Title text: The theory finally unifies cosmic inflation and regular inflation.
The comic seems to be recursive, where one Cueball's bubble universe contains another Cueball doing the same thing, blowing bubbles, seeming to contain the whole scene within one of the bubbles in the original scene.
The title text claims this theory "Finally unifies cosmic inflation and regular inflation." Cosmic inflation refers to the expansionary phase of the universe shortly after the Big Bang; this would explain why that happened with the simple proposition that it was a bubble and inflated like regular bubbles do. Unification of theories is a popular goal among scientists, since it makes it possible to provide a single explanation for multiple phenomena.
[Cueball blowing expanding bubbles. In the largest one is a whole new universe with another Cueball blowing similar bubbles. The bubbles are progressively darker: the first ones are regular transparent/white bubbles, and as they grow, they turn gray then dark, to match the black night sky, with stars, galaxies, planets and other astronomical bodies]
Is this a reference to the money kind of inflation? 18.104.22.168 16:03, 21 October 2022 (UTC)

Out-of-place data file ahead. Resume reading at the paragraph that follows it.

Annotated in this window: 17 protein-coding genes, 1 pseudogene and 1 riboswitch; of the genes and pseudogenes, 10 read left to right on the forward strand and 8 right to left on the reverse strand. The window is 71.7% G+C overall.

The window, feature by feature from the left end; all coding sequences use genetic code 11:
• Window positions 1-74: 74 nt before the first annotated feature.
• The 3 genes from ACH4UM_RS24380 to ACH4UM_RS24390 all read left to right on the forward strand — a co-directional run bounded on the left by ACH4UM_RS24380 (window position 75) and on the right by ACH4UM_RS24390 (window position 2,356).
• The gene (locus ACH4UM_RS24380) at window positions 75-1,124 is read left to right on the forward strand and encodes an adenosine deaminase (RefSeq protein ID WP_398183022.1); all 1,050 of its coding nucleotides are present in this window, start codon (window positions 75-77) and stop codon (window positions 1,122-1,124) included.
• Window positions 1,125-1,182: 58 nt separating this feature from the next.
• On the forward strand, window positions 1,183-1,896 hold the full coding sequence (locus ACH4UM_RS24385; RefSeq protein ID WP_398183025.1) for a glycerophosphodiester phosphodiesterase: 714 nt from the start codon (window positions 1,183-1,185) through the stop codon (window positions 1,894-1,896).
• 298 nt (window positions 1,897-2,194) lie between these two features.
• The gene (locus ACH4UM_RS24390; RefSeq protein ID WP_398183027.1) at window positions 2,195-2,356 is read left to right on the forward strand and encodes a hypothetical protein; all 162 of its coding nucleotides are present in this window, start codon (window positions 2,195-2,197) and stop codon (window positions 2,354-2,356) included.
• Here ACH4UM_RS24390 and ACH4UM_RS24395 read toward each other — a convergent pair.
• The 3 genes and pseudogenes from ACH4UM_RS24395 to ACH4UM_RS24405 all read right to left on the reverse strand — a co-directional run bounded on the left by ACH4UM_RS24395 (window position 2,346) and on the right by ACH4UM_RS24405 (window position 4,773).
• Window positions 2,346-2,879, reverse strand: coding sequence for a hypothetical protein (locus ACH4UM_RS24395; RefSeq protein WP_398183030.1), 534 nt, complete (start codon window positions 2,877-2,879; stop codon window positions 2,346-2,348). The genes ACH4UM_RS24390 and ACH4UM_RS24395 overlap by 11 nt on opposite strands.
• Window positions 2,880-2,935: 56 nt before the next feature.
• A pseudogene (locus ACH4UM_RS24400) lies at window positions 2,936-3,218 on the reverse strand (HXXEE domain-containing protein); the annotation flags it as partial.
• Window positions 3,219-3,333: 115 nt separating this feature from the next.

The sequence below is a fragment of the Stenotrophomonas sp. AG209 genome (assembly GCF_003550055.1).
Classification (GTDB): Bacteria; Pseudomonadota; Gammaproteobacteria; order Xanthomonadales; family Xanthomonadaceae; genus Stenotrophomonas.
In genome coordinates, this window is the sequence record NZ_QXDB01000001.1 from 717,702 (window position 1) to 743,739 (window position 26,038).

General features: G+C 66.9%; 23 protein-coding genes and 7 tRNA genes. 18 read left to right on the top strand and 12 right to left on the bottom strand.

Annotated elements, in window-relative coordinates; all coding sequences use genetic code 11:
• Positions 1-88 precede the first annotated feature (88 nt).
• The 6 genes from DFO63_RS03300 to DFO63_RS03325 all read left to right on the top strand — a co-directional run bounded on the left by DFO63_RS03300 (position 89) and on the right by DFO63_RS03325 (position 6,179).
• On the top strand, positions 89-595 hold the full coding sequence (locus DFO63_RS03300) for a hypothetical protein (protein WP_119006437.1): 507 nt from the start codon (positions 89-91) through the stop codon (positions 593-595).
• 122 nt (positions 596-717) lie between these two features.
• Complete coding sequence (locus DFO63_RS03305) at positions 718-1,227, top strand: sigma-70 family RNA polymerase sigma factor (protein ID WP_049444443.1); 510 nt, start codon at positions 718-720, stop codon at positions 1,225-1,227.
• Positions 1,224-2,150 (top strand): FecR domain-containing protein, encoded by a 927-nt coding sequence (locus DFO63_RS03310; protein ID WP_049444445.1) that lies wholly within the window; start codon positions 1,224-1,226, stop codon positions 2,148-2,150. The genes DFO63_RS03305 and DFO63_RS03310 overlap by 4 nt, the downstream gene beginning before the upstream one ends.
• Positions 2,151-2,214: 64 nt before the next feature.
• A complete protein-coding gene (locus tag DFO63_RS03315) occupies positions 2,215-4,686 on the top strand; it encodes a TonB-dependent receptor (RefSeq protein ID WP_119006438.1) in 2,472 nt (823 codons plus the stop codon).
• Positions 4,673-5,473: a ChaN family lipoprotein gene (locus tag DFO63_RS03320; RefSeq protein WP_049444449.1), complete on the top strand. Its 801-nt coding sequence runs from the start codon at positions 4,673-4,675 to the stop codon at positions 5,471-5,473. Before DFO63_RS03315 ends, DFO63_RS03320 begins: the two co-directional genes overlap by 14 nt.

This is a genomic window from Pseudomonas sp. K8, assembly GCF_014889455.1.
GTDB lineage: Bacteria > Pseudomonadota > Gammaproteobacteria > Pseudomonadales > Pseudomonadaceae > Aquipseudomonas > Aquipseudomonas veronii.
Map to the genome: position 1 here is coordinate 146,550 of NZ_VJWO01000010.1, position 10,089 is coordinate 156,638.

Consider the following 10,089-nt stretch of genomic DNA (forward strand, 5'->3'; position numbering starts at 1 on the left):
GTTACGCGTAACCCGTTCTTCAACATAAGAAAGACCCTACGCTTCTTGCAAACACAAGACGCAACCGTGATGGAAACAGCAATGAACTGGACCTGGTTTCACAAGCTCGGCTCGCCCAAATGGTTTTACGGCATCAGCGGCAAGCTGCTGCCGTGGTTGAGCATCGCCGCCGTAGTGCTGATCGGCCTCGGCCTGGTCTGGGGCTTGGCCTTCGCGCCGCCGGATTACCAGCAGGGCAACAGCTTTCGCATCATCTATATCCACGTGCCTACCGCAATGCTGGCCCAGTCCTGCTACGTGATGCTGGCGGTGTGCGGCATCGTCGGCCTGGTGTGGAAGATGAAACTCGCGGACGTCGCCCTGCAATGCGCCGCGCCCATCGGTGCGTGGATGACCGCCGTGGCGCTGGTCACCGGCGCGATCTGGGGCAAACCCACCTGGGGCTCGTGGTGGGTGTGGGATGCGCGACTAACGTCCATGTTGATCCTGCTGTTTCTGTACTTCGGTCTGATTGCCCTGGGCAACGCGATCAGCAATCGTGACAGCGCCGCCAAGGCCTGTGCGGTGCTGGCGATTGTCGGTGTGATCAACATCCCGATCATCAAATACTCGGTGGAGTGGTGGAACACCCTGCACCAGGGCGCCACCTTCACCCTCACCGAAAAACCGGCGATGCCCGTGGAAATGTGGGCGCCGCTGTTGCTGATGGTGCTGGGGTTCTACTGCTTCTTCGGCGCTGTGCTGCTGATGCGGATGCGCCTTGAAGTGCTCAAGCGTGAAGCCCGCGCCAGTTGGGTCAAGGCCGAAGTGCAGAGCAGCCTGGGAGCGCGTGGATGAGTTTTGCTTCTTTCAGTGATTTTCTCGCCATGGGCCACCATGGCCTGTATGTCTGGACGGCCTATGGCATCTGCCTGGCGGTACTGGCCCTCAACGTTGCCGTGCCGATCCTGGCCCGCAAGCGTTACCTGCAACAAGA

- no 22.214.171.124 16:29, 21 October 2022 (UTC)
- I do think it a form of irony that when I hear "inflation" I do *NOT* think about bubbles or balloons. 20:08, 21 October 2022 (UTC)
*pop* JLZ0kTC5 (talk) 16:13, 21 October 2022 (UTC)
I think this comic might be referencing the eternal inflation model: as the universe eternally inflates at an exponential rate, bubbles form where the inflation slows down, creating a disjoint multiverse from these bubbles being unable to interact with each other. In this comic, the process is shown as recursive. LegionMammal978 (talk) 16:42, 21 October 2022 (UTC)
- I'm included to agree. Should the article be changed? 20:08, 21 October 2022 (UTC)
This comic would be perfect motive for a mug. Fabian42 (talk) 19:04, 21 October 2022 (UTC)
- Though I think you mean "motif", although I also agree in principle with your word as well, if it does motivate someone to create one... ;) 126.96.36.199 20:33, 21 October 2022 (UTC)
- I also think it's a really good motivation to create a GIF, I came here to find one... If I can find the time I'll do it! Raphaël xyz (talk) 13:05, 24 October 2022 (UTC)
I don't think this comic references the big bounce, but rather the theory of nested universes. The way it works is each black hole spawns a new universe, and is connected to a white hold in the new universe. If true, our universe came from another universe capable of producing black holes, and since our universe has black holes in it, according to the theory it has in turn created additional universes, each with the potential capability to produce its own black holes and therefore create additional universes. It's kind of like universe propagation.
[Responding to the title text:] As a cosmologist, it most certainly does not! Cosmic inflation took less than 10^-32 seconds involving superluminal expansion of points starting the width of a quark from each other. Any physical gas inflating of a membrane is simply not comparable, and if this is a joke about  then it's not funny. I would die on this hill if I had time to argue with you all about this. 188.8.131.52 21:52, 21 October 2022 (UTC)